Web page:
Concert Review: Troye Sivan Live

If you’re unfamiliar with who Troye Sivan is, I recommend the investment of not only time, but energy. A staggering amount of videos to wade through will have you turning into a zombie, but the few dollars you throw down for the WILD EP will be worth the trek.

Mr. Sivan, small and sweet, made a Youtube channel a number of years ago. The year was 2007 and young Sivan was singing for a camera and views of the building audience Youtube had started to gain. His hair was shaggy, he sang more than he joked, and he spelt ‘guys’ as ‘guyz.’ 

Fast forward to 2015, and Troye is a critically acclaimed artist, has over three million Youtube subscribers, and is currently trekking his way through his very first tour.

And I was lucky enough to have witnessed it.

Firstly, the show was a sold out venue of around five hundred people. Packed to the brim and stirring with excitement, it was hot, sweaty, and cheers were bouncing off the walls. The audience was a healthy dose of all ages, genders, style, and happiness. It was the most delightfully prevalent LGBT+ audience I had ever encountered, and It might have had something to do with Sivan’s own vocal presence in the community.

In 2013, Sivan released a video of his coming out story. As a young artist, this move garnered a lot of thought, heart, and tears. I can only think that Sivan weighed his options heavily before coming to the decision of releasing a video that would soon capture over five million viewers. Not only did it capture an audience, it captured hearts.

As for his live show, well . . . it captured that and everything in between.

Side stage, Sivan entered into the screaming and cheers with ease. His demeanor was subdued, having tweeted earlier he’d been ‘really really’ sick. Drowning in an XL polka dot hoodie, skinny jeans, and white tennis shoes, his hair was as loose and lax as his energy.

And then the beat came in.

To say the way Sivan influenced and encountered his audience would have to be summed up as predator versus prey. Not only was Troye aware of his body’s movements, so was his audience. Every beat drop accompanied either a hip thrust, a jump, an arm throw, or a full body twitch. It was violently expressive, and I was in awe for every minute of it. The audience responded in kind, reaching their hands up to press against his body as the beat rolled off him and towards the crowd. A monumental achievement for an artist to award his audience with in a first tour. An awareness of the way a crowd responds is something Troye already has hidden under lock and key. For good reason.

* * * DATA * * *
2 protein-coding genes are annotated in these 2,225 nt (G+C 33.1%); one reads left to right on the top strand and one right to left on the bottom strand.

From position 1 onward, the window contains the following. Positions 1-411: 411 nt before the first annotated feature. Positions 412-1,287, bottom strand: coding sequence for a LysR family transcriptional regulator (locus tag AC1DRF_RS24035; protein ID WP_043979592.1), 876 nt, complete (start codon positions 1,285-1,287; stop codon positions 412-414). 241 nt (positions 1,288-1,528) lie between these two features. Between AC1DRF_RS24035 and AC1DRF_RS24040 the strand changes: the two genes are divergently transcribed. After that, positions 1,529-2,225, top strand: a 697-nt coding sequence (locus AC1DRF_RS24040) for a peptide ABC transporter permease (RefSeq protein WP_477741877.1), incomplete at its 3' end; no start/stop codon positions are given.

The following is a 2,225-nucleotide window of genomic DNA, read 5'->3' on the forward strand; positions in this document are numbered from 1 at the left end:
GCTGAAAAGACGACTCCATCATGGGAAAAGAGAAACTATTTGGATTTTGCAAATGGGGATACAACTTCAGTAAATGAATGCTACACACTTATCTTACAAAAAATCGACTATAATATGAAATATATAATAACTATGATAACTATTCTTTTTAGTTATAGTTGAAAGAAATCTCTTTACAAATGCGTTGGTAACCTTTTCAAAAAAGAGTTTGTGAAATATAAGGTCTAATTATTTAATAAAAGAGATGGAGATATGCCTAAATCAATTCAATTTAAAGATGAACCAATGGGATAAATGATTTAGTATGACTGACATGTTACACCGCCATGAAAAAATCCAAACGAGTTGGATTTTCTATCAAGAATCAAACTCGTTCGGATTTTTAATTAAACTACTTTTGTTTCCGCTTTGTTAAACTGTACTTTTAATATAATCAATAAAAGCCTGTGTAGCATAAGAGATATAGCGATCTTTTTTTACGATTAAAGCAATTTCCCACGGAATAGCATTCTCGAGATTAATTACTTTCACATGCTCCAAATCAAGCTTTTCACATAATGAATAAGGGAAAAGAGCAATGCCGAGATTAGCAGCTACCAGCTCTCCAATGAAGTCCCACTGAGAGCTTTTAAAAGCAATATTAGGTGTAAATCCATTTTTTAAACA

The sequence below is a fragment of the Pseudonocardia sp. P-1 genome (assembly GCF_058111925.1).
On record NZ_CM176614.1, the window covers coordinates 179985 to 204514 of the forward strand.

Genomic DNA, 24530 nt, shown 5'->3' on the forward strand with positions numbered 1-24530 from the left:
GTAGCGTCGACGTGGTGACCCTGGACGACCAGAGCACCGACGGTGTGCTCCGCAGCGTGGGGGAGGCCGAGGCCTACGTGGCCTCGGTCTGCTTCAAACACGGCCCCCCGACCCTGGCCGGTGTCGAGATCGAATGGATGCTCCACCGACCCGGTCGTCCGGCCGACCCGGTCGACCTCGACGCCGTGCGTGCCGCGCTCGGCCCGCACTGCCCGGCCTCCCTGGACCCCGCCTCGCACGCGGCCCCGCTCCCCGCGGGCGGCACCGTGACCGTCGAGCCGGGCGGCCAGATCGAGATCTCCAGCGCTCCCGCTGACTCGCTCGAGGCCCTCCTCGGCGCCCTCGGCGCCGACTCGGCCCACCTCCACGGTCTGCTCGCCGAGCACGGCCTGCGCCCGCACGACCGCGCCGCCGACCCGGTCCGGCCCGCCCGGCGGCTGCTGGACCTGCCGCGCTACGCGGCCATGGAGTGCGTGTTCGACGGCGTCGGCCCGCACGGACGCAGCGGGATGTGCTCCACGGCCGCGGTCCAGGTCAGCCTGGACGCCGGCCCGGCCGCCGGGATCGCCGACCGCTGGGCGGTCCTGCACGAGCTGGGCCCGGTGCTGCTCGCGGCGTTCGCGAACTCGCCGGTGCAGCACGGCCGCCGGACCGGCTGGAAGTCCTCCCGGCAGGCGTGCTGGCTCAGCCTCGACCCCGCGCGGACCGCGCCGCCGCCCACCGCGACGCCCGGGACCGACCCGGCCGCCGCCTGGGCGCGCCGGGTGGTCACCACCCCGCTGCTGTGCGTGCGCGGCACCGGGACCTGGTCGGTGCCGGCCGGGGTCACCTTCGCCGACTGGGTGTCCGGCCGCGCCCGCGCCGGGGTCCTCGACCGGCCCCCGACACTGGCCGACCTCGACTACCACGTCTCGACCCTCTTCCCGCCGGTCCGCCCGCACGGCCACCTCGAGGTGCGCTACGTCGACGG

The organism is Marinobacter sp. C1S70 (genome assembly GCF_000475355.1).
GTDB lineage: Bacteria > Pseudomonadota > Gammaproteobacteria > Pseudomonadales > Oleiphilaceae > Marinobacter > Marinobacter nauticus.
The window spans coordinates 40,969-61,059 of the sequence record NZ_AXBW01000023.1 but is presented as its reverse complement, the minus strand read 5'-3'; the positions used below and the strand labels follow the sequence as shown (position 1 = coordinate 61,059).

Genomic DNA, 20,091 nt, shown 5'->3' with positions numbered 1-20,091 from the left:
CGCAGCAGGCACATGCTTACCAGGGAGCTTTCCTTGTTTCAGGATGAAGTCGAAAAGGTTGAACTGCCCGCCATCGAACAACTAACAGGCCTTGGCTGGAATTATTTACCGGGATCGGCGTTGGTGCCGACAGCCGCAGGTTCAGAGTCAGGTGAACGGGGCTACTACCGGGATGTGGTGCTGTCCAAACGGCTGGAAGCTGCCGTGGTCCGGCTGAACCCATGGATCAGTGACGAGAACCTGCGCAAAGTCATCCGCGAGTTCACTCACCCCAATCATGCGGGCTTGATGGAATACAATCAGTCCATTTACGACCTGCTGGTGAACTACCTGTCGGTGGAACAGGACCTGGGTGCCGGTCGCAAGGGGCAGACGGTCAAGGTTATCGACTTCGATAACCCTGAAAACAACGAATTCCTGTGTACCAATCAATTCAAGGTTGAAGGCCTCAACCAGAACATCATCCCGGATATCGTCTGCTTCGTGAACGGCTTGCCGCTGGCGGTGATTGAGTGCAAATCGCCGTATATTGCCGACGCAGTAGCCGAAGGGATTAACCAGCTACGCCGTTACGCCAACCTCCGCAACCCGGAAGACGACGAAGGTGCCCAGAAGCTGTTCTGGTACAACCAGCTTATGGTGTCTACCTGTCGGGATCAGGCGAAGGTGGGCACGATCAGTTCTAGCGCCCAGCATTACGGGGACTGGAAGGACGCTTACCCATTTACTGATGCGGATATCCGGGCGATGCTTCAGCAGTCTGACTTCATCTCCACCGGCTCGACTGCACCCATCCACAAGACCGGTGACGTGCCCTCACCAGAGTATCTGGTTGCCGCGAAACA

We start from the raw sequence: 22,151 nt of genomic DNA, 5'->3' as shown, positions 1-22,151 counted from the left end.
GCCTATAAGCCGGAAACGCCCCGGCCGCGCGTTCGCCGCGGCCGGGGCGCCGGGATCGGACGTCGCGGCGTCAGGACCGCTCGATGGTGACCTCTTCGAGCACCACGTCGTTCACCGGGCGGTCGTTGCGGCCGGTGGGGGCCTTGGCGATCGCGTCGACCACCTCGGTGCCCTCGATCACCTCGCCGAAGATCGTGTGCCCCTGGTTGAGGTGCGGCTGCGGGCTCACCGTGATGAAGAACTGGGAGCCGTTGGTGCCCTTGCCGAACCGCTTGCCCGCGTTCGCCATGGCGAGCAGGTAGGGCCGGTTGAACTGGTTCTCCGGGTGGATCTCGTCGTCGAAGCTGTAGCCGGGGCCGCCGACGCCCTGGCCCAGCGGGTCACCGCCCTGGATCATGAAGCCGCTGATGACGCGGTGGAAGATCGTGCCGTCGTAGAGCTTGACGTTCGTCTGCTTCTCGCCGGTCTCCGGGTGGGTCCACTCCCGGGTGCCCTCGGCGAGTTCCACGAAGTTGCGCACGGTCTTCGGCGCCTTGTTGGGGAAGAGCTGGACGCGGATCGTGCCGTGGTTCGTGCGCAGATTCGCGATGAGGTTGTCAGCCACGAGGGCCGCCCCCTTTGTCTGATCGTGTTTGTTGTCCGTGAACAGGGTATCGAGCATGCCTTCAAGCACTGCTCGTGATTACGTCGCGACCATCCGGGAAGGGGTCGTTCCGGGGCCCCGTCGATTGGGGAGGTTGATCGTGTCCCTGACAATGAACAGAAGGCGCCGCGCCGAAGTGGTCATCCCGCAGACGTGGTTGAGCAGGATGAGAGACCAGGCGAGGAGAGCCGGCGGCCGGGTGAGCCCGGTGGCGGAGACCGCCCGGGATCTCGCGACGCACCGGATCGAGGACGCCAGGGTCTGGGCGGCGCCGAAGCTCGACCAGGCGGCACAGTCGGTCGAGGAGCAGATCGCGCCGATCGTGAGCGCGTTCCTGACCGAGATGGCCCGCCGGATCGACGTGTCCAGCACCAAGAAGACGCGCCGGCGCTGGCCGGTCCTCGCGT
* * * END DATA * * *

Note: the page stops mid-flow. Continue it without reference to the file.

“Bite” became the introduction, while “Youth,” an unreleased and upcoming song off the new album Blue Neighbourhood, closed the show. The songs in between became the building bridge of magic as each lyric flew off the concert walls and into the awaiting ears of the captivated audience.

A few of the highlights included a stripped back acoustic version of Sivan’s single that put his name on the market: “Happy Little Pill.” The now guitar ballad dimmed the screaming, but brightened the room. A silent brush of genius stroked over the venue as though the vibrato in Sivan’s voice could intellectually stimulate every brain in close quarters. “Suburbia,” another brand new song off the upcoming album, was a monstrous hit with the crowd and the finest of the night for Sivan vocally.

A fumbling Troye Sivan stuttered over his water bottle and picked up a fan book laid out on the stage for him. As though it was something to be treasured like gold, Sivan held it with thin fingers and cooed at the sweet gesture. After a few more rambling sentences, the audience captivated his attention with even more fan mail for him. His reaction warmed the audience and a collective ‘aaww’ rippled through the waves of body heat. The love for Sivan poured off each person in heavy waves. Tsunami waves of affection that I’m sure knocks the 20 year old off his feet in his private moments.

I stood against the railing and watched as his hands reached towards those in the front, and grabbed the phones of others, posing for a selfie and handing it back with a smile. Sivan had little to be nervous about, due to his rising cough and ruddy cheeks, it was clear that being anxious for the show didn’t affect his overwhelming performance on stage.

A flick of the wrist with his nails painted pale pink, his blue eyes shining against the neon lights wrapping the audience in an angelic glow, we yelled wildly for the wildly talented and gracious Troye Sivan as he bowed and took his leave.

You can pre-order Blue Neighbourhood on iTunes and now.


Brooke Pawling Stennett is a college student pursuing a degree in Multimedia Journalism and Creative Non-Fiction in the old Windy City. She tends to lean toward the obsessive side of the tracks when it comes to books and music. She's an avid concert attendee (or at least she tries to!) and rambler. She'd like to travel the world and write about it, but in the only ways she knows how: sarcastically and full of internet jargon. Her opinions are her best ones, especially if they involve boy-bands and Netflix. . .even though she doesn't even have her own account. You can tweet her at @br_stennett and tell her how ridiculous (and totally great!) her opinions are.